Originally published on Al Jazeera on February 19, 2017

Manzanar, California – Jim Matsuoka left his marbles at Manzanar, the site of the Japanese American internment camp where he grew up during the second world war.

Two gallon-sized cans of toy marbles, earned mostly after being dismissed from class for unruly behaviour, are buried somewhere beneath the ruins of the old camp, which is now a US national park.

Matsuoka misbehaved as a child, imprisoned in the camp by the US government because of his nationality. And he says, proudly, he was never especially obedient as an adult, either.

He came of age in an internment camp only to find himself at the fore of an Asian American civil rights movement.

Now an octogenarian, he looks back on decades of speaking out – demanding redress for Japanese Americans and fighting to protect the civil liberties of other marginalised American communities.

Now, he eats a light sandwich and salad at Mitsuru Sushi & Grill, a restaurant in Los Angeles’ Little Tokyo, where he and other Japanese American community leaders often met when they were founding Nikkei Civil Rights and Redress (NCRR). It is an advocacy organisation that has demanded reparations for what was found to have been the unlawful incarceration of Japanese Americans during the war.

But they have not only represented Japanese Americans – they’ve also spoken out against Japanese officials on the subject of World War II Korean victims of sex trafficking and advocated well beyond their own Asian American community. The organisation helped to coordinate activism against Islamophobia in the aftermath of 9/11 and is doing so again after US President Donald Trump’s election.

In search of lost marbles

At Mitsuru, Matsuoka tells a younger Japanese American social justice activist and multimedia artist, Kyoko Nakamaru, of his life at the camp, one of many across the country – and of his lost marbles.

“At first, they were taking all my marbles. I was getting cleaned out,” he explains of his marble-playing game at the internment camp. But Matsuoka was never one to be defeated. “I got pretty good,” he says.

“You were a marble hustler,” laughs 36-year-old Nakamaru.

Matsuoka is now a spoken-word poet and a potter at an east LA kiln. Nakamaru is one of many in the Japanese American community in Los Angeles who have been demonstrating against Trump’s executive order banning people from seven Muslim-majority nations and his advisers’ calls to register Muslim Americans that harken back to the events leading to her ancestors’ unconstitutional incarceration.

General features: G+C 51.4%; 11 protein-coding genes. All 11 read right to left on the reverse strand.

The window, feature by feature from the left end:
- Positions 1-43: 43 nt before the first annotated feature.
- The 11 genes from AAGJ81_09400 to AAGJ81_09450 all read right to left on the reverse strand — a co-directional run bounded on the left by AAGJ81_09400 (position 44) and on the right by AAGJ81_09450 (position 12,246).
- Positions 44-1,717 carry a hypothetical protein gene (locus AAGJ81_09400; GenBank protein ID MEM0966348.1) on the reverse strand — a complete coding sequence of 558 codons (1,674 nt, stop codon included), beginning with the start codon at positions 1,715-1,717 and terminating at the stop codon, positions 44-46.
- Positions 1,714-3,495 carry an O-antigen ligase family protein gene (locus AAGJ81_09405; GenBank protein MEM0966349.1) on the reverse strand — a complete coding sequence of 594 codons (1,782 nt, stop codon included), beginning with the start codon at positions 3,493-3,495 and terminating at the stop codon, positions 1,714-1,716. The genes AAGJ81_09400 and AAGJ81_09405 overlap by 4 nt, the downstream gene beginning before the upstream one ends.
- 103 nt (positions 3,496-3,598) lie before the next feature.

After the Japanese attack on Pearl Harbor in 1942, then US President Franklin Delano Roosevelt issued decrees ordering that Japanese Americans – considered “enemy aliens” in their own country, the US – register. About 120,000 US residents of Japanese origin were interned during the war. Trump has cited Roosevelt’s action on Japanese Americans as precedent for his own policy on Muslims.

Matsuoka has returned to Manzanar several times. February 19 marks the Day of Remembrance that commemorates the internment – this year is its 75th anniversary. Matsuoka would like to go to Manzanar for it, but explains: “The mind is willing, but the body isn’t.”

It’s a four-hour drive to brave the bitter February cold of a region of California nestled between a snow-capped mountain range and a desert, beset by sandstorms – too much for many among the ageing community of survivors.

But Nakamaru will go. And Matsuoka entreats her, with a chuckle, to find his lost marbles.

RELATED: A lesson from America’s Japanese internment camps

“When it was time to go, I couldn’t bring my marbles. I couldn’t take them with me, so I dug a hole,” he says. “I had two gallon cans full of Victory marbles. Now, they are artefacts of children in Manzanar,” he adds, joking that Nakamaru could split the sale of the marbles with him, half-half, if she were able to unearth them.

It is a federal offence for civilians to dig on Manzanar, now a federally protected historical site. Nakamaru knows and respects this, but she plays along. “Where did you bury them?” she asks, as though planning a heist.

And then, as though it were yesterday, Matsuoka explains that he buried them beside the cots where he and his family slept: “Block 11, Barrack 6, Apartment 2.”

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